Within a quarter-century, however, Ginsberg had become America’s most famous living poet, attracting a congregation in which common readers mingled with political activists, students of oriental philosophy and a variety of social casualties. Wordsworth’s famous pronouncement — “We poets in our youth begin in gladness; / But thereof comes in the end despondency and madness” — appears to have been put into reverse by Ginsberg. The open homosexual and Blake-inspired visionary took every opportunity to demonstrate that candor triumphed over shame — by taking off his clothes at a poetry reading, for example. Madness to gladness was his determined course. If the world seemed reluctant to follow, the solution was obvious: change the world.
Yet letters written in the late 1980s to his longtime partner, Peter Orlovsky, and to his friend and fellow poet, Gregory Corso, suggest that Ginsberg, a man of great geniality and natural generosity, trailed the old discontents behind him. They turned up in the form of other people’s drug and alcohol addictions, pathological self-centeredness and occasional violence. In June 1987, he issued an ultimatum to Orlovsky, who had socked the psychiatrist R. D. Laing on the mouth during a get-together in Colorado, leaving Laing with “a big blue swollen lip.” Orlovsky’s recollection of the event was dim, therefore Ginsberg felt obliged to remind him:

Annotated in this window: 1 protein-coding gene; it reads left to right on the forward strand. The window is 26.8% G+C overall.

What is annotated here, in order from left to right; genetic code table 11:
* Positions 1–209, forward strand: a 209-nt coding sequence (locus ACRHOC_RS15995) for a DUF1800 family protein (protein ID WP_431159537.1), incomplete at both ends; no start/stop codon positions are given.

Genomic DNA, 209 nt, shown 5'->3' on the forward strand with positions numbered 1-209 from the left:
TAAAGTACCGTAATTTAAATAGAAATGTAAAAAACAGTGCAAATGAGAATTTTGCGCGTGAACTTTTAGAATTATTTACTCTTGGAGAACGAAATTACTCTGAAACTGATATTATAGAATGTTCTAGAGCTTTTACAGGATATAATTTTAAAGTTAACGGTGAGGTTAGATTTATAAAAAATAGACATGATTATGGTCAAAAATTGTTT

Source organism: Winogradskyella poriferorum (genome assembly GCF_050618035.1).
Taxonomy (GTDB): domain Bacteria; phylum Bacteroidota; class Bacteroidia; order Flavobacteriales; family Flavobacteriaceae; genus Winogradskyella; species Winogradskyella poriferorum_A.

“You poured milk and apple juice over the harmonium as well as R. D. Laing. . . . A teapot lid was broken, tiny fragments, no vacuum cleaner yet and I was too injured to get thing straight till now. One cigarette burn on rug, one on hallway linoleum. My shin got kicked when you overturned the coffee table while I was sitting on the couch watching you and Laing go at it.
Yeah, it's sort of a cautionary tale though:
“The Selected Letters of Allen Ginsberg and Gary Snyder,” also edited by Morgan, is much taken up with discussions of meditation and Oriental studies, on which Snyder appears as the master, Ginsberg the willing disciple. The two men met in Berkeley in 1955 and took part in the famous Six Gallery poetry reading at which Ginsberg gave the first notable reading of “Howl.” After the event, which served as an informal coming-out reception for the Beat Generation in San Francisco, he published “Howl and Other Poems,” which became the subject of an obscenity prosecution, then moved to Europe to join forces with William Burroughs. Meanwhile, Snyder entered a Japanese Zen monastery, embarking on a course of study that would last until his return to the United States permanently in 1969.
You gotta be sedulous to do this stuff.